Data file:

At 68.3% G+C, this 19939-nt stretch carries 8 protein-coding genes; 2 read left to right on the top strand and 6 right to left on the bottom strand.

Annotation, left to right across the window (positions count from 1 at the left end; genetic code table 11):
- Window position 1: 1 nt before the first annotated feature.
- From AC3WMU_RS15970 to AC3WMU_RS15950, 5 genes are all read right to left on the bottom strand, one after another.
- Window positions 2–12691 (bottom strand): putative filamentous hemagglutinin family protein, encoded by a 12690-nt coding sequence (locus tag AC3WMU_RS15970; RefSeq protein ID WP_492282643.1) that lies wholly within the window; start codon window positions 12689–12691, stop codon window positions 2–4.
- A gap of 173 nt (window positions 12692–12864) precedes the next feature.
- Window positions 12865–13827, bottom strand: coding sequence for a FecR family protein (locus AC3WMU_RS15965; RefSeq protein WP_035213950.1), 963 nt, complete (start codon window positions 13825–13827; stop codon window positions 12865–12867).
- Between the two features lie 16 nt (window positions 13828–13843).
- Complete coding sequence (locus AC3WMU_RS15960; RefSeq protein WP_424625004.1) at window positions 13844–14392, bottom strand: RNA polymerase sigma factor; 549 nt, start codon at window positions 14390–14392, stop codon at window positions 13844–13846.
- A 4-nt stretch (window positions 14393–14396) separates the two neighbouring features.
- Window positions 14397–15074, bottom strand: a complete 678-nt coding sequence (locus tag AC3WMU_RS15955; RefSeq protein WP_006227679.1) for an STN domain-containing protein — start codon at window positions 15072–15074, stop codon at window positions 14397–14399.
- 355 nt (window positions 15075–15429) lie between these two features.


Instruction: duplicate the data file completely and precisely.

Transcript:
At 68.3% G+C, this 19939-nt stretch carries 8 protein-coding genes; 2 read left to right on the top strand and 6 right to left on the bottom strand.

Annotation, left to right across the window (positions count from 1 at the left end; genetic code table 11):
- Window position 1: 1 nt before the first annotated feature.
- From AC3WMU_RS15970 to AC3WMU_RS15950, 5 genes are all read right to left on the bottom strand, one after another.
- Window positions 2–12691 (bottom strand): putative filamentous hemagglutinin family protein, encoded by a 12690-nt coding sequence (locus tag AC3WMU_RS15970; RefSeq protein ID WP_492282643.1) that lies wholly within the window; start codon window positions 12689–12691, stop codon window positions 2–4.
- A gap of 173 nt (window positions 12692–12864) precedes the next feature.
- Window positions 12865–13827, bottom strand: coding sequence for a FecR family protein (locus AC3WMU_RS15965; RefSeq protein WP_035213950.1), 963 nt, complete (start codon window positions 13825–13827; stop codon window positions 12865–12867).
- Between the two features lie 16 nt (window positions 13828–13843).
- Complete coding sequence (locus AC3WMU_RS15960; RefSeq protein WP_424625004.1) at window positions 13844–14392, bottom strand: RNA polymerase sigma factor; 549 nt, start codon at window positions 14390–14392, stop codon at window positions 13844–13846.
- A 4-nt stretch (window positions 14393–14396) separates the two neighbouring features.
- Window positions 14397–15074, bottom strand: a complete 678-nt coding sequence (locus tag AC3WMU_RS15955; RefSeq protein WP_006227679.1) for an STN domain-containing protein — start codon at window positions 15072–15074, stop codon at window positions 14397–14399.
- 355 nt (window positions 15075–15429) lie between these two features.